Ash Wednesday, the start of Lent, coincides this year with Valentine’s Day.

So practicing Catholics should plan to skip any romantic steak dinners that day, according to the Roman Catholic Archdiocese of Chicago — just as they’re supposed to abstain from eating meat every year on Ash Wednesday, Good Friday and all Fridays during Lent.

The archdiocese — which includes Cook and Lake counties — put out an announcement on that after being asked about the rare coincidence of the secular and church holidays.

“We only had one or two members of the public call and a pastor called about some of his parishioners calling on it,” says Susan Thomas, a spokeswoman for the archdiocese.

Still, the archdiocese decided to put out a “preemptive” clarification, Thomas says.

“Catholics throughout the world recognize Ash Wednesday as the solemn beginning of a period of prayerful reflection and penance, as is evident by the large number of churchgoers on this day,” the announcement to parishioners said. “In view of the significance of Ash Wednesday, the obligation of fast and abstinence must naturally be the priority in the Catholic community.”

And the archdiocese suggested an alternative: “Valentine’s Day can appropriately be celebrated the Tuesday before Ash Wednesday, which also happens to be Mardi Gras, a traditionally festive time before beginning our Lenten observance.”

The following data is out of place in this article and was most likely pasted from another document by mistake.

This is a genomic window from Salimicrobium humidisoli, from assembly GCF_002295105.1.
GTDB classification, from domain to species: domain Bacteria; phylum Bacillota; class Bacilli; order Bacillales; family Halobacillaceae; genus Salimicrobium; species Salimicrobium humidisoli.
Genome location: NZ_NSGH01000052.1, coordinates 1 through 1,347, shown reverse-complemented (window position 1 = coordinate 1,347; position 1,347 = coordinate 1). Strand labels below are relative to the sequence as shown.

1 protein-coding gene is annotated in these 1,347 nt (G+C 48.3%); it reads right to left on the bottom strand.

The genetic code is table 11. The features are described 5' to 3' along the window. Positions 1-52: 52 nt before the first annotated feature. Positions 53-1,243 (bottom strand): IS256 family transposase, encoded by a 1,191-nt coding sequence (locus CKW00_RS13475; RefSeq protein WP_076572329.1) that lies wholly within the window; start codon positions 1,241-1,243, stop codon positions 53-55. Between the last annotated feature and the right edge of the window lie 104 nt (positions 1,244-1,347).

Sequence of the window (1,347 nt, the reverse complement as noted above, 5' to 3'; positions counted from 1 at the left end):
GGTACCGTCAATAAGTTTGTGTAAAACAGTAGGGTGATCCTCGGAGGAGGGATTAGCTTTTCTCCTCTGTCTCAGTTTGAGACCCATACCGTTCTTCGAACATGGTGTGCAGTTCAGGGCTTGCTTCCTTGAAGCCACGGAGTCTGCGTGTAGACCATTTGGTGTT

This is just the eighth time since the end of the Civil War that the holidays have coincided and the first since 1956, according to the Rev. James Halstead, an associate professor of religious studies at DePaul University, who also preaches at St. Nicholas Catholic Church in Evanston.

“I’ve been doing this for 42 years, and I’ve never seen this before,” said Halstead, calling the timing this year “an absolute delight for the preacher.”

The date of Easter, and therefore the date of Ash Wednesday, is determined by the date of the spring equinox — this year, spring starts on March 21. Easter is always the first Sunday after the first full moon after the equinox. Ash Wednesday is 40 days — not including Sundays — before Easter.

Halstead said he’s thinking about using his Ash Wednesday homily to call on parishioners to “love intensely for the next 40 days, as St. Valentine would have us do.

“It’s Valentine’s Day, for God’s sake,” Halstead said. “Do those things that cultivate love. Talk to people, eat with people, share a drink with people.”

He also has another suggestion in view of the timing of Valentine’s Day this year: “Don’t give up candy for Lent. Give up your cell phone.”